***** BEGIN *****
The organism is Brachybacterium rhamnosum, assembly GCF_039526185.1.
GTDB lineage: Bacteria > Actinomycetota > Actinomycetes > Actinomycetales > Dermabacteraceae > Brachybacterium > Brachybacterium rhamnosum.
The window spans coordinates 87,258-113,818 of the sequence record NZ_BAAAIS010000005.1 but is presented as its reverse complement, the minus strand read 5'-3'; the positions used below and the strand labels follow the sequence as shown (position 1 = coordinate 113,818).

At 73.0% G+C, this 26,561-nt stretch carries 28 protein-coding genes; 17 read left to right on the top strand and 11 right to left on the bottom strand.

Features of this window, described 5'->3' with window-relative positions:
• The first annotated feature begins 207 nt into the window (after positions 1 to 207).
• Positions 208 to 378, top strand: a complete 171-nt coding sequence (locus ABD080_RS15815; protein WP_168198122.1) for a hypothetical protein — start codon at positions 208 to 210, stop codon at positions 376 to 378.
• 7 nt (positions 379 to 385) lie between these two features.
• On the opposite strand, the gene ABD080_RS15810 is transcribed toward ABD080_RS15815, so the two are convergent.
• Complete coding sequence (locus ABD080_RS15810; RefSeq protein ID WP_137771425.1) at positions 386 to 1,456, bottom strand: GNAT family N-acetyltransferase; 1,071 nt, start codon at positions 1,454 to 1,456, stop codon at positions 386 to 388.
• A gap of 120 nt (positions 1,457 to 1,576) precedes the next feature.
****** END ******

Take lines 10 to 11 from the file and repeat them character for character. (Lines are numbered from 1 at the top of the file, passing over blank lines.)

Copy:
• Complete coding sequence (locus ABD080_RS15810; RefSeq protein ID WP_137771425.1) at positions 386 to 1,456, bottom strand: GNAT family N-acetyltransferase; 1,071 nt, start codon at positions 1,454 to 1,456, stop codon at positions 386 to 388.
• A gap of 120 nt (positions 1,457 to 1,576) precedes the next feature.